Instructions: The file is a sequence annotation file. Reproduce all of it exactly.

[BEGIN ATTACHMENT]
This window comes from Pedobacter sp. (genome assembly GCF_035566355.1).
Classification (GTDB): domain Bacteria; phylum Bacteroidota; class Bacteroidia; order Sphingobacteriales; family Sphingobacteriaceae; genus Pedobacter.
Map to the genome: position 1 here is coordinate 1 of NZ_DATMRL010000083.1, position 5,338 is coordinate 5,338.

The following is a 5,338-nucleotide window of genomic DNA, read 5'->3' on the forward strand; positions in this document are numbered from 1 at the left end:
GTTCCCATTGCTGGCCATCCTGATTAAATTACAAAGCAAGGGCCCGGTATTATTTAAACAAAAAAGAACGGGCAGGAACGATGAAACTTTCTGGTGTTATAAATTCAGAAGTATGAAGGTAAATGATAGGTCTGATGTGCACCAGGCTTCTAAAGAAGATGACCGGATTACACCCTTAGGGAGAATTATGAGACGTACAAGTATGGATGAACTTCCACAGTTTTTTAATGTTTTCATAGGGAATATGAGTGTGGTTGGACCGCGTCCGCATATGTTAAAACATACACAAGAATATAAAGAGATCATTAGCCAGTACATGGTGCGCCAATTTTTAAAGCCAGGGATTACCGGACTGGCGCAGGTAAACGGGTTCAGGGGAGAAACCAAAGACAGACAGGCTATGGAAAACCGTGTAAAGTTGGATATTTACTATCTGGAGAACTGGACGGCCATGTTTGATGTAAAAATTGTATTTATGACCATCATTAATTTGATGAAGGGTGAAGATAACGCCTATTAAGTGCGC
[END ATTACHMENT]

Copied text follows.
This window comes from Pedobacter sp. (genome assembly GCF_035566355.1).
Classification (GTDB): domain Bacteria; phylum Bacteroidota; class Bacteroidia; order Sphingobacteriales; family Sphingobacteriaceae; genus Pedobacter.
Map to the genome: position 1 here is coordinate 1 of NZ_DATMRL010000083.1, position 5,338 is coordinate 5,338.

The following is a 5,338-nucleotide window of genomic DNA, read 5'->3' on the forward strand; positions in this document are numbered from 1 at the left end:
GTTCCCATTGCTGGCCATCCTGATTAAATTACAAAGCAAGGGCCCGGTATTATTTAAACAAAAAAGAACGGGCAGGAACGATGAAACTTTCTGGTGTTATAAATTCAGAAGTATGAAGGTAAATGATAGGTCTGATGTGCACCAGGCTTCTAAAGAAGATGACCGGATTACACCCTTAGGGAGAATTATGAGACGTACAAGTATGGATGAACTTCCACAGTTTTTTAATGTTTTCATAGGGAATATGAGTGTGGTTGGACCGCGTCCGCATATGTTAAAACATACACAAGAATATAAAGAGATCATTAGCCAGTACATGGTGCGCCAATTTTTAAAGCCAGGGATTACCGGACTGGCGCAGGTAAACGGGTTCAGGGGAGAAACCAAAGACAGACAGGCTATGGAAAACCGTGTAAAGTTGGATATTTACTATCTGGAGAACTGGACGGCCATGTTTGATGTAAAAATTGTATTTATGACCATCATTAATTTGATGAAGGGTGAAGATAACGCCTATTAAGTGCGC